Stark provides summer grants

Samantha Laros

OCOG cuts replaced by relief fund

Halfway through the summer, many students taking classes at Kent State’s seven regional campuses learned the financial aid they thought they’d be receiving was denied by a new state budget cut.

On July 17, the Ohio Board of Regents announced a cut of $224 million to the Ohio College Opportunity Grant, or OCOG. Within the budget cut, funding was eliminated for students at technical schools, community colleges and regional campuses.

This past year, students at Kent State’s Stark campus received about $1 million form OCOG. About $80,000 was awarded this past summer.

To help students who were caught off guard by the funding cut, the Stark campus administration has identified funds to award in place of the OCOG.

Mary Southards, assistant dean for enrollment services at the Stark campus, said the fund was created in 2004 after the Ohio Board of Regents announced regional campuses could raise tuition up to 6 percent provided that any profit above 3 percent be donated to emergency grant funds for low-income financial or technology assistance. The fund was awarded during the past few years to students based on need.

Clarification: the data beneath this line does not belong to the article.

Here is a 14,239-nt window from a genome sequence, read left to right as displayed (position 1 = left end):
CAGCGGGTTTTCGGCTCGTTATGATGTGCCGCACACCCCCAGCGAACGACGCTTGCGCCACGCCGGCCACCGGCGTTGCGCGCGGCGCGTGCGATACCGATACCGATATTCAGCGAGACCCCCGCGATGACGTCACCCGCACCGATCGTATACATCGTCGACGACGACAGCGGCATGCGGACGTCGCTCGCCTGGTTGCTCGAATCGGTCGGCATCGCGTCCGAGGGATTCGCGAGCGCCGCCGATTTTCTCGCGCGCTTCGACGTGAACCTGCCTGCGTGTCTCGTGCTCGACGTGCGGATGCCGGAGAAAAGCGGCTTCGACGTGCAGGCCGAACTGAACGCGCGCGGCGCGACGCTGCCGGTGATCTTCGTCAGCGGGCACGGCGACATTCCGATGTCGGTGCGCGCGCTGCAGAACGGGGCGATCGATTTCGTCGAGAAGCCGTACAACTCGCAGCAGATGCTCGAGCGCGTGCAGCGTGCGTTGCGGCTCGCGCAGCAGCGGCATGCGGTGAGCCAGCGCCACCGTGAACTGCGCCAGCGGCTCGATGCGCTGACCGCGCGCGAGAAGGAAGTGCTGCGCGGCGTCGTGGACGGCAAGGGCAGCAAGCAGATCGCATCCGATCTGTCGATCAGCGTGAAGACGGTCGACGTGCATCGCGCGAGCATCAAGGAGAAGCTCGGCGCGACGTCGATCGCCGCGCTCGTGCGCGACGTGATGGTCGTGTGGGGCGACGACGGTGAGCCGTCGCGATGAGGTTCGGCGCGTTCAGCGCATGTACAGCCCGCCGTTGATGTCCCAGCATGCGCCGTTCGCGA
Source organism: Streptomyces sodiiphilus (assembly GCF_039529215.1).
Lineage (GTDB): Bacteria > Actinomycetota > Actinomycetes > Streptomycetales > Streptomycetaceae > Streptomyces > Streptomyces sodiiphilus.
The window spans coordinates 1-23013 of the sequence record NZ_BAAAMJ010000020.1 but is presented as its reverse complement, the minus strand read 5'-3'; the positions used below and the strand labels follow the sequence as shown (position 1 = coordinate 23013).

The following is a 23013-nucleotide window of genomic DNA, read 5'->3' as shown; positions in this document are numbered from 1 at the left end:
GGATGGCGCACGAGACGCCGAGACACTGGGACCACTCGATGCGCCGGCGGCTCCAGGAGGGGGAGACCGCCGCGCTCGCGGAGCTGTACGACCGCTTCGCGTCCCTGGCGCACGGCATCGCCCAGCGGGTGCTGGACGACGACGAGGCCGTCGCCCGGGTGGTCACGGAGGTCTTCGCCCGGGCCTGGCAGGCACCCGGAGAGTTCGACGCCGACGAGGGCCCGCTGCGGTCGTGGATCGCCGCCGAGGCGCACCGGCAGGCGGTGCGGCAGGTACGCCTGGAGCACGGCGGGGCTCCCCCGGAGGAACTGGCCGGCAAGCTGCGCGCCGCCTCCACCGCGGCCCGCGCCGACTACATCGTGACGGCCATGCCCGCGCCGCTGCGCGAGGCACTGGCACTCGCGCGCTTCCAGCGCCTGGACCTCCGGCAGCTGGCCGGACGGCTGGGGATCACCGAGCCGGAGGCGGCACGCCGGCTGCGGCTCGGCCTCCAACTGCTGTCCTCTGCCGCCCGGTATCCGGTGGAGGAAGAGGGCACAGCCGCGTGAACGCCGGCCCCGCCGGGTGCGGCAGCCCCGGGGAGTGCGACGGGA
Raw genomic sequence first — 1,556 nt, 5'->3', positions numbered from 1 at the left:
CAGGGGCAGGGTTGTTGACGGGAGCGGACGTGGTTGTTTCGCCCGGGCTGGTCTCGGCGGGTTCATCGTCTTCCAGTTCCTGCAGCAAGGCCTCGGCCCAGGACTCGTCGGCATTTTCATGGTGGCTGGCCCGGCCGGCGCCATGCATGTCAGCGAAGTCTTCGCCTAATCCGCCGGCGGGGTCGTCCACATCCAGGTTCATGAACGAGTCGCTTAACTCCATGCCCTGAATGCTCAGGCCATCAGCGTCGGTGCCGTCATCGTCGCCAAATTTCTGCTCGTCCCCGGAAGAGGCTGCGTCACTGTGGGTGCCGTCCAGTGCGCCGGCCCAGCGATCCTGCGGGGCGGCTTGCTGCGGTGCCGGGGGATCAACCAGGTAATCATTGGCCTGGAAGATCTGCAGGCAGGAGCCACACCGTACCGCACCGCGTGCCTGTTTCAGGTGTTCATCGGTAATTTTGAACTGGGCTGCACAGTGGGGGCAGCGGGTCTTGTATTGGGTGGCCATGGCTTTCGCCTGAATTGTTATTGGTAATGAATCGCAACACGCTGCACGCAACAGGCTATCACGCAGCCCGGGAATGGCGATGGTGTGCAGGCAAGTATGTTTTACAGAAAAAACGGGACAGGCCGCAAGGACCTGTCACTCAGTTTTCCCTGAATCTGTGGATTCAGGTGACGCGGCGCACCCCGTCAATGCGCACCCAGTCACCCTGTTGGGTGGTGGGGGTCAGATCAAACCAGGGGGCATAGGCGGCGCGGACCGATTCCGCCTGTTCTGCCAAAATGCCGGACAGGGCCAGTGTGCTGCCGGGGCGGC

“What we’re going to do is use this fund to award OCOG to the students who were enrolled this summer who thought they were going to get it,” Southards said.

The emergency fund will not cover the estimated $1 million students receive in OCOG throughout the academic year.

“We are not going to be able to cover that $1 million; we don’t have the funds to do that,” she said. “But we are going to be able to help the summer students who really got caught by surprise.”

The cut in funds affects all of Kent State’s seven regional campuses.

Beth Allison-Christy, administrative assistant in student services at the Salem campus, said students at that campus might be faced with the decision to take out a loan for the first time this fall.

“Now, they’re faced with the decision of taking a loan that they’re real skeptical of doing right now with the way the economy is,” she said.

She said while loans are usually needed for high fees at Kent State’s main campus, at the regional campuses, which have lower fees and tuition rates, students could often cover the total cost of tuition with combined Pell Grants and OCOG.

“They’re coming to school to try to get an education to get a job, and now all they see themselves doing is starting themselves into debt, and they hadn’t anticipated that debt.”

Contact regional campuses reporter Samantha Laros at [email protected].